Problem 3: Weakness of Consilience Argument

Speaking of "a certain well-known man of science," Freud (1915) writes, "He said that in giving interpretations to a patient we treat him upon the famous principle of 'Heads I win, tails you lose' [footnote omitted]. That is to say, if the patient agrees with us, then the interpretation is right, but if he contradicts us, that is only a sign of his resistance, which again shows that we are right. In this way we are always in the right against the poor helpless wretch whom we are analysing, no matter how he may respond to what we put forward" (p. 257). Freud recognizes the problem, saying "it is in fact true that a 'No' from one of our patients is not as a rule enough to make us abandon an interpretation as incorrect" (p. 257). Freud then goes on to detail the conditions for accepting or rejecting patient assent or dissent.

Verbal assent may be "hypocritical," and thus untrustworthy, when it serves "to prolong the concealment of a truth that has not been discovered" (Freud, 1915, p. 262). Thus, "The 'Yes' has no value unless it is followed by indirect confirmations, unless the patient, immediately after his 'Yes,' produces new memories which complete and extend the construction" (p. 262).

Verbal dissent is almost always taken as untrustworthy, an indication of something other than genuine dissent. Dissent can arise not only from resistance, but also from incompleteness of the construction. Thus, dissent indicates the need for further psychoanalysis.

Assent/dissent is accepted as genuine only if there is inductive consilience of the verbal assent/dissent with new memories. Freud places far greater epistemic weight upon indirect confirmations or disconfirmations of analytic constructions than upon verbal assent or dissent.

The problem with the consiliance argument is that assent/dissent and indirect confirmations from the couch are not independent observations--rather, they are subject to a shared influence: the analyst's suggestion. A docile patient, upon assenting to the analyst's interpretation or construction, may well supply a confirmatory memory, just to be that much more agreeable to the analyst. All clinical data are subject to such contamination; thus, if indirect evidence is to be supplied for or against an interpretation or construction, then extraclinical data are required. Furthermore, Cioffi (1986) contends that, while the consilence argument (not the tally argument) is the mainspring of Freud's defense of his interpretive practice, the specimens of consilience put forward by Freud suffer a fatal flaw: they are simply poor storytelling.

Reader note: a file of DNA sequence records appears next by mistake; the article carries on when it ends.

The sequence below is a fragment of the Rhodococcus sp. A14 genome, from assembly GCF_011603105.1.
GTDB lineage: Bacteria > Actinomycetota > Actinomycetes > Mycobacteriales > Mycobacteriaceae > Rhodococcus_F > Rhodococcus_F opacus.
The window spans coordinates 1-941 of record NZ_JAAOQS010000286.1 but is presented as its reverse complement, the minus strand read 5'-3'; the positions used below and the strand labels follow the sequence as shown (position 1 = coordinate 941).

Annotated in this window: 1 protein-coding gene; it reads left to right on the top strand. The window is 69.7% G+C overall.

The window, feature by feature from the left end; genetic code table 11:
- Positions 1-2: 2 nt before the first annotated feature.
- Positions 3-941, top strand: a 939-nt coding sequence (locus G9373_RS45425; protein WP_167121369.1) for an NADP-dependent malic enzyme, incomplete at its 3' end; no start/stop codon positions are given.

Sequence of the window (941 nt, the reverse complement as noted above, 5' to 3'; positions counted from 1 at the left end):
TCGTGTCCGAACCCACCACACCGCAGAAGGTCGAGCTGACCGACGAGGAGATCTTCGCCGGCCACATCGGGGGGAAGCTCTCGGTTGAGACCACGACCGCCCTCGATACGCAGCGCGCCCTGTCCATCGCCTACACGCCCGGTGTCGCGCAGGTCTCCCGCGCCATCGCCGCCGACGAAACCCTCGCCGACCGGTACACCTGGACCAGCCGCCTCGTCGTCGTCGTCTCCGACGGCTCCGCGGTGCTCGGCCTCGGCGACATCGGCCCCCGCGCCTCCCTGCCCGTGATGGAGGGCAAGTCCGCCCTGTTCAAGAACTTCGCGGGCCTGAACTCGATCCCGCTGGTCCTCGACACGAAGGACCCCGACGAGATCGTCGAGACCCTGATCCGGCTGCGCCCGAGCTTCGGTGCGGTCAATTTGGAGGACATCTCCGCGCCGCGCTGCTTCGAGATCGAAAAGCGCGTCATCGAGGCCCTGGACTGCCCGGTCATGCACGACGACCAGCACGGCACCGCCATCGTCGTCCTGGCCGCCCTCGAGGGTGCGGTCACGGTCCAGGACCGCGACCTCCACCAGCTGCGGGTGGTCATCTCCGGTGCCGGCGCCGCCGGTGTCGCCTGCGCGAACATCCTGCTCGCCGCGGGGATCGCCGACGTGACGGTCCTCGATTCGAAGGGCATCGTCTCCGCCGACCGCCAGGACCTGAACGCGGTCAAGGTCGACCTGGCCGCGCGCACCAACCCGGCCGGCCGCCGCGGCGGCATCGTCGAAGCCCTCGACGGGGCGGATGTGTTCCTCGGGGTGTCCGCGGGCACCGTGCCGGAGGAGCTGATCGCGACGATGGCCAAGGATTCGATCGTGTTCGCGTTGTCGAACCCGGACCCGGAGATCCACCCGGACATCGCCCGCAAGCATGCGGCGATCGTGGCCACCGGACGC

The figure below (Von Eckardt, 1986) represents epistemological problems in Freud's use of clinical data as discussed by Grünbaum (1984) (circled numbers correspond to numbered problems at left; arrows represent the relation "is considered evidence for").



  1. suggestibility (pp. 130-135);
  2. failure of tally argument (pp. 135-172);
  3. weakness of consilience argument (pp. 273-278);
  4. Nisbett and Wilson findings (pp. 147-148);
  5. problems with Breuer-Freud argument (pp. 177-189);
  6. problems with extrapolation to slips and dreams (pp. 190-239);
  7. problems with establishing causal claims by retrospective testing (pp. 177-189).


Cioffi, F. (1986). Did Freud rely on the tally argument to meet the argument from suggestibility? The Behavioral and Brain Sciences, 9, 230-231.

Freud, S. (1915). A case of paranoia running counter to the psycho-analytic theory of the disease. In E. Jones (Ed.), Sigmund Freud: Collected papers, Vol. 2. New York: Basic Books.

Grünbaum, A. (1984). The foundations of psychoanalysis: A philosophical critique. Berkeley, CA: University of California Press.

Von Eckardt, B. (1986). Grünbaum's challenge to Freud's logic of argumentation: A reconstruction and an addendum. The Behavioral and Brain Sciences, 9, 262-263.

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